party because they lack knowledge of the identity of the proper party, they fail to satisfy the
requirements of Rule 15(c) and an amendment naming the correct party does not relate back to the
filing of the original complaint. … [Plaintiff] did not mistakenly sue the wrong party; he simply
did not know the identity of the correct party.”).
Both parties agree that the requirements of Rule 15(c)(1)(B) are satisfied—namely that the claims
in the Third Amended Complaint arise out of the same transaction or occurrence as that set out in
the initial pleading.
Therefore, the Court concludes that the Third Amended Complaint does not relate back to
the August 24, 2015 initial Complaint filing.
2. Accrual Date
Because Plaintiffs’ Third Amended Complaint does not relate back to the initial filing, the
key issue is the date on which Plaintiffs’ claim accrued against Spectra. Spectra identifies two
possible accrual dates and argues that, regardless of which one applies, Plaintiffs’ claims are
outside of the statute-of-limitations period. Spectra first suggests that October 22, 2013 is the
proper accrual date, because on that date Sensient informed Plaintiffs that a batch of Red Pearl
colorant they received was overloaded with ammonium hydroxide. [Filing No. 101 at 4 (citing
Filing No. 95 at 12).] However, as Plaintiffs point out, they allege that they were not made aware
that Spectra was the actual manufacturer of the colorants until several months later, so they could
not have known that Spectra was a proper defendant. Ultimately, the Court need not determine
whether this is the proper accrual date, because as described below, even a later plausible accrual
date renders the Third Amended Complaint outside the statute-of-limitations period.
Spectra argues that, at the latest, Plaintiffs would have been aware that Spectra was a proper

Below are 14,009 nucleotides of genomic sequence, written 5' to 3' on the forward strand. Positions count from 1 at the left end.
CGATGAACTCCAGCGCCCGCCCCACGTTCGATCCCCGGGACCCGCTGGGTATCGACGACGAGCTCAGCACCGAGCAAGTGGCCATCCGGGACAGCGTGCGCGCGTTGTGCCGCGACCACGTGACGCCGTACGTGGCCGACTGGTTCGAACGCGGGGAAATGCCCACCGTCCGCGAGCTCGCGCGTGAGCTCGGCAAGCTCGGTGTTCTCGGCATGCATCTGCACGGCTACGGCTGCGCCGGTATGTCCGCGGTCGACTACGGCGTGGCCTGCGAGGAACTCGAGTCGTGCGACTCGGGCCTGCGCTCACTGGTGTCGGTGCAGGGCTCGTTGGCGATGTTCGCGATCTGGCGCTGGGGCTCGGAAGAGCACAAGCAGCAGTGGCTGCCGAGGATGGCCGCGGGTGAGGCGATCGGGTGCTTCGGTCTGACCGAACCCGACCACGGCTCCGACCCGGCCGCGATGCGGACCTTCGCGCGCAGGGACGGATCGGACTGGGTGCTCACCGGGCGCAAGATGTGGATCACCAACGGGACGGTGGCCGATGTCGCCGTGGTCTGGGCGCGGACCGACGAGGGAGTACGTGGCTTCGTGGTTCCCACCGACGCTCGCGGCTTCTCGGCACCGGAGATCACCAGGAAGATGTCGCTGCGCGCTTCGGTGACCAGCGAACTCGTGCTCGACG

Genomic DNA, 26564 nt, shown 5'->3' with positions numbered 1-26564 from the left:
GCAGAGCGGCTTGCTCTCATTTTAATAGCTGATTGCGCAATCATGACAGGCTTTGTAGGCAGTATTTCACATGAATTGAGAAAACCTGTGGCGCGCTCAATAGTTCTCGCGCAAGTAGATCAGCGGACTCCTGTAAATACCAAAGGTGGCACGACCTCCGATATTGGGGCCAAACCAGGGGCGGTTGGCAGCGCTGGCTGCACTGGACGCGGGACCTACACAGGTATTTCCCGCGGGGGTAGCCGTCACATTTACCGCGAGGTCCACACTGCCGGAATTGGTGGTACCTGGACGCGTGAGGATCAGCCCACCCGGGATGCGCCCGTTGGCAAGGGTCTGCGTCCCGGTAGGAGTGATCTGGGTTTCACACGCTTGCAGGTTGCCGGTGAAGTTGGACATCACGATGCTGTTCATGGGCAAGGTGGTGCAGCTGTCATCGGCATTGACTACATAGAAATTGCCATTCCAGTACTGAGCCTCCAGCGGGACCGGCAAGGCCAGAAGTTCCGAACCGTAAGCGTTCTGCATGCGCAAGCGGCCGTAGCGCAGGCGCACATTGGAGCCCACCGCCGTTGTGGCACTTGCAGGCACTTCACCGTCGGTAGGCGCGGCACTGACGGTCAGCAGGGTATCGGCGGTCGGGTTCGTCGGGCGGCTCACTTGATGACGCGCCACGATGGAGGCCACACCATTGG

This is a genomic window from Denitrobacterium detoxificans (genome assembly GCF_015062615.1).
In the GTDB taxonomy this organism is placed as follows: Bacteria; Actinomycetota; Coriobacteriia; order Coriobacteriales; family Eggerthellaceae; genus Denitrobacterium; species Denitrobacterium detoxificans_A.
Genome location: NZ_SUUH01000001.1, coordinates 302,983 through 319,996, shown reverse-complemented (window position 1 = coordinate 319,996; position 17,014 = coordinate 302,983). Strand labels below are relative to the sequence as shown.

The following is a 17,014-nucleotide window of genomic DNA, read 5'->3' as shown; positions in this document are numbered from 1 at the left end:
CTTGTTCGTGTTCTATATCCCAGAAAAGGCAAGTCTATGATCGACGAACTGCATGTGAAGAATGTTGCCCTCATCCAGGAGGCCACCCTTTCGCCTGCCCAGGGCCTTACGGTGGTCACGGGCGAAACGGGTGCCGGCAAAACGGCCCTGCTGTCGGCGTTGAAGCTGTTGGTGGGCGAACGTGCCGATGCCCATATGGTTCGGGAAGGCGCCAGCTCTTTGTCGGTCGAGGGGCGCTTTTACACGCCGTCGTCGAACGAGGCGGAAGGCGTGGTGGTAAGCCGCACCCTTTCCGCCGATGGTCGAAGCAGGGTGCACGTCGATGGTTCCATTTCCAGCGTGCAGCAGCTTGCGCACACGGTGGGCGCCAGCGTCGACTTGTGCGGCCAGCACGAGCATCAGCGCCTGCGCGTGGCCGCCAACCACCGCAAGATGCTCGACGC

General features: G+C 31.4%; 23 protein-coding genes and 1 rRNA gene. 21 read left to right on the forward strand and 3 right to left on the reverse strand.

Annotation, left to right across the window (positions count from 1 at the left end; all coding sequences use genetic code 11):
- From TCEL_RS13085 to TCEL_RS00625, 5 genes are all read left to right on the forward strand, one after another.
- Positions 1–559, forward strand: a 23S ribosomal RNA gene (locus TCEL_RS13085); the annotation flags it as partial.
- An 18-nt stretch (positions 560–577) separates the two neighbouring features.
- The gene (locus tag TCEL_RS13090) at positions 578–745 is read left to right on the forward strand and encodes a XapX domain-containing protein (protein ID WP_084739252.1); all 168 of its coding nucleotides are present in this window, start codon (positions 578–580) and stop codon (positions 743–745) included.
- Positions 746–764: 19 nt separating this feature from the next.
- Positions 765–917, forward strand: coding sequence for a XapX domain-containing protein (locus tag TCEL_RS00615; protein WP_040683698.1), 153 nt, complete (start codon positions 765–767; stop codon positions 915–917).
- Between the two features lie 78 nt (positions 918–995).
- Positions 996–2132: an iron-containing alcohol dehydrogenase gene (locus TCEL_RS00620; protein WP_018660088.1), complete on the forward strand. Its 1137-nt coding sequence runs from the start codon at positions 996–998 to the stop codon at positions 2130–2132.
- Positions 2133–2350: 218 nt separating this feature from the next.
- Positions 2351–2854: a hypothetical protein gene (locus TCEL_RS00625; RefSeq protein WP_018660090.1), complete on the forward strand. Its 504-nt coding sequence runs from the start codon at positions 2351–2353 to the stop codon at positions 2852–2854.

defendant on April 29, 2014, when Sensient informed them that Spectra was the actual
manufacturer of the colorants. [Filing No. 116 at 4.] Plaintiffs do not specifically respond as to
whether April 29, 2014 is the proper accrual date, and the Court concludes that it is. First, Plaintiffs
allege in their Third Amended Complaint that during the course of investigating consumer
complaints sometime during or after the spring of 2013, they came to believe that Sensient’s
colorants were causing the problems observed in the seed treatment blends. [Filing No. 95 at 11.]
On October 22, 2013, Sensient informed Plaintiffs that one batch of colorants was “ten-times
overloaded” with ammonium hydroxide. [Filing No. 95 at 12.] And on April 29, 2014, Sensient
informed Plaintiffs that Spectra was the actual manufacturer of the colorants. [Filing No. 95 at
13.] Taking these allegations as true, the Court concludes that as of April 29, 2014, Plaintiffs knew
that they had suffered an injury, and that the injury could have been caused by Spectra’s product.
See Nelson, 288 F.3d at 966. Therefore, any complaint against them should have been filed by
April 29, 2016.
Plaintiffs argue that, for two reasons, their claim against Spectra nonetheless is not barred
by the statute of limitations. First, Plaintiffs contend that Sensient and Spectra actively concealed